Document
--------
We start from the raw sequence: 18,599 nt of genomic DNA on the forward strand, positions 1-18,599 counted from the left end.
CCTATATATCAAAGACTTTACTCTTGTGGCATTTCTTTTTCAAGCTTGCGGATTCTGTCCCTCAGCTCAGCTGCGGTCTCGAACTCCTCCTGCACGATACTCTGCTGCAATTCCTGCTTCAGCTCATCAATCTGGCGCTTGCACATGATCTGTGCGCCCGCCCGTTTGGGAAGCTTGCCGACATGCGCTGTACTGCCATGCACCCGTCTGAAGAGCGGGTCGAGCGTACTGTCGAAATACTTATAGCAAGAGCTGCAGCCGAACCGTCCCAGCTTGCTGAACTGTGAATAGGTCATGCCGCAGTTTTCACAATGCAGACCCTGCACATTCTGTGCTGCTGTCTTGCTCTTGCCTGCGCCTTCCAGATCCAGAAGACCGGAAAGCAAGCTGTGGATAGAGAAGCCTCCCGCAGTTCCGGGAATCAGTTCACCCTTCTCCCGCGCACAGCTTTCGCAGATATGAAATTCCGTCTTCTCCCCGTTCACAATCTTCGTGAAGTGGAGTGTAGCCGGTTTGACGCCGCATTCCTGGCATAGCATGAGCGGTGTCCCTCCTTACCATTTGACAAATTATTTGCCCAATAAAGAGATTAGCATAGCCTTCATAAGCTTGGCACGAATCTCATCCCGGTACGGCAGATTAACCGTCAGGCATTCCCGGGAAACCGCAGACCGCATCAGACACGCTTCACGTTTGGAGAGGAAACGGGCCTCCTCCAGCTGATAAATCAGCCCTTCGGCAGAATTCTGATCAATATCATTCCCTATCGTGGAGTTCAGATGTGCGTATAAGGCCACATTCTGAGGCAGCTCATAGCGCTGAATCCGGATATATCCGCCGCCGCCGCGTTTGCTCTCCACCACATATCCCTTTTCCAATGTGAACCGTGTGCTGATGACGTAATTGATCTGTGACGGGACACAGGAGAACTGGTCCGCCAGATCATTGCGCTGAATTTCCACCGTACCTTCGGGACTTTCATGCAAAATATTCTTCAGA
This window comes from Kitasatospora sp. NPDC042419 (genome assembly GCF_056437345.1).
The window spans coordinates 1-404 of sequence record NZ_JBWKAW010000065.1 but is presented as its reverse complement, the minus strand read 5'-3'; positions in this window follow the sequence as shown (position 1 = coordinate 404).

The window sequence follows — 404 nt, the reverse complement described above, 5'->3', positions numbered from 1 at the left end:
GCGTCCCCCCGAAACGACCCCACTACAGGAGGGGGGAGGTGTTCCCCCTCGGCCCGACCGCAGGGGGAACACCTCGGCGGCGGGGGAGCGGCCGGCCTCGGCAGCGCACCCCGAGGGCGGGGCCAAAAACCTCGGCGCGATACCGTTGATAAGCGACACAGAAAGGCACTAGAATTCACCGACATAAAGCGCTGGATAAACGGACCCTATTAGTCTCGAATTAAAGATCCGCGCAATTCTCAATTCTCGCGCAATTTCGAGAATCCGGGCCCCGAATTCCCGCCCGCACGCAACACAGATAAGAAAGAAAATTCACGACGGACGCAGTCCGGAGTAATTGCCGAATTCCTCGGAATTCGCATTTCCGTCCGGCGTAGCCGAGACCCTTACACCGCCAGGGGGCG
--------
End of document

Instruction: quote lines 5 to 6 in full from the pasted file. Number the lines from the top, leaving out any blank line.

The window sequence follows — 404 nt, the reverse complement described above, 5'->3', positions numbered from 1 at the left end:
GCGTCCCCCCGAAACGACCCCACTACAGGAGGGGGGAGGTGTTCCCCCTCGGCCCGACCGCAGGGGGAACACCTCGGCGGCGGGGGAGCGGCCGGCCTCGGCAGCGCACCCCGAGGGCGGGGCCAAAAACCTCGGCGCGATACCGTTGATAAGCGACACAGAAAGGCACTAGAATTCACCGACATAAAGCGCTGGATAAACGGACCCTATTAGTCTCGAATTAAAGATCCGCGCAATTCTCAATTCTCGCGCAATTTCGAGAATCCGGGCCCCGAATTCCCGCCCGCACGCAACACAGATAAGAAAGAAAATTCACGACGGACGCAGTCCGGAGTAATTGCCGAATTCCTCGGAATTCGCATTTCCGTCCGGCGTAGCCGAGACCCTTACACCGCCAGGGGGCG